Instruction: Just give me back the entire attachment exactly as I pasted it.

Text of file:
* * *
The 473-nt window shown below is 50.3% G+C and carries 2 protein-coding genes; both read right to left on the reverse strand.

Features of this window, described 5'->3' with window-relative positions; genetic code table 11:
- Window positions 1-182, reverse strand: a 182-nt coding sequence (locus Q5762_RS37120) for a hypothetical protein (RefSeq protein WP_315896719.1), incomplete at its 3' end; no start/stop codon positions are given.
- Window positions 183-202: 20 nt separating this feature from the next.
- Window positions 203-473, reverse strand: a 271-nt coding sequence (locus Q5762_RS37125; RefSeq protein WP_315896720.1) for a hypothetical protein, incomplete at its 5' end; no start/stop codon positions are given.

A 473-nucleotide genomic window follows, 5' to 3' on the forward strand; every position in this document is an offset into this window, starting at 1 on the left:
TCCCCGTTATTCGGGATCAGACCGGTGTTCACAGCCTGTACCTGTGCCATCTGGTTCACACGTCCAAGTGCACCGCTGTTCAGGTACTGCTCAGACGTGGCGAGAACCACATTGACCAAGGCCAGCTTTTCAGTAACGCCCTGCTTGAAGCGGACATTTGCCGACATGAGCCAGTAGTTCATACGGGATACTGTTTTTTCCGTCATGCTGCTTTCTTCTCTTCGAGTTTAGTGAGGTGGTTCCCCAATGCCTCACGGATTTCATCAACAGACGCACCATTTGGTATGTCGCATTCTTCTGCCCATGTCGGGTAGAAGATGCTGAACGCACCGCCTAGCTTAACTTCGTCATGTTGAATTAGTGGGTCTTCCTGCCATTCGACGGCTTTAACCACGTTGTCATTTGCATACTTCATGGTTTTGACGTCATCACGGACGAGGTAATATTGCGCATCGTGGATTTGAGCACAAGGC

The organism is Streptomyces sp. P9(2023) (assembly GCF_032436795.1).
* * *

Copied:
The 473-nt window shown below is 50.3% G+C and carries 2 protein-coding genes; both read right to left on the reverse strand.

Features of this window, described 5'->3' with window-relative positions; genetic code table 11:
- Window positions 1-182, reverse strand: a 182-nt coding sequence (locus Q5762_RS37120) for a hypothetical protein (RefSeq protein WP_315896719.1), incomplete at its 3' end; no start/stop codon positions are given.
- Window positions 183-202: 20 nt separating this feature from the next.
- Window positions 203-473, reverse strand: a 271-nt coding sequence (locus Q5762_RS37125; RefSeq protein WP_315896720.1) for a hypothetical protein, incomplete at its 5' end; no start/stop codon positions are given.

A 473-nucleotide genomic window follows, 5' to 3' on the forward strand; every position in this document is an offset into this window, starting at 1 on the left:
TCCCCGTTATTCGGGATCAGACCGGTGTTCACAGCCTGTACCTGTGCCATCTGGTTCACACGTCCAAGTGCACCGCTGTTCAGGTACTGCTCAGACGTGGCGAGAACCACATTGACCAAGGCCAGCTTTTCAGTAACGCCCTGCTTGAAGCGGACATTTGCCGACATGAGCCAGTAGTTCATACGGGATACTGTTTTTTCCGTCATGCTGCTTTCTTCTCTTCGAGTTTAGTGAGGTGGTTCCCCAATGCCTCACGGATTTCATCAACAGACGCACCATTTGGTATGTCGCATTCTTCTGCCCATGTCGGGTAGAAGATGCTGAACGCACCGCCTAGCTTAACTTCGTCATGTTGAATTAGTGGGTCTTCCTGCCATTCGACGGCTTTAACCACGTTGTCATTTGCATACTTCATGGTTTTGACGTCATCACGGACGAGGTAATATTGCGCATCGTGGATTTGAGCACAAGGC

The organism is Streptomyces sp. P9(2023) (assembly GCF_032436795.1).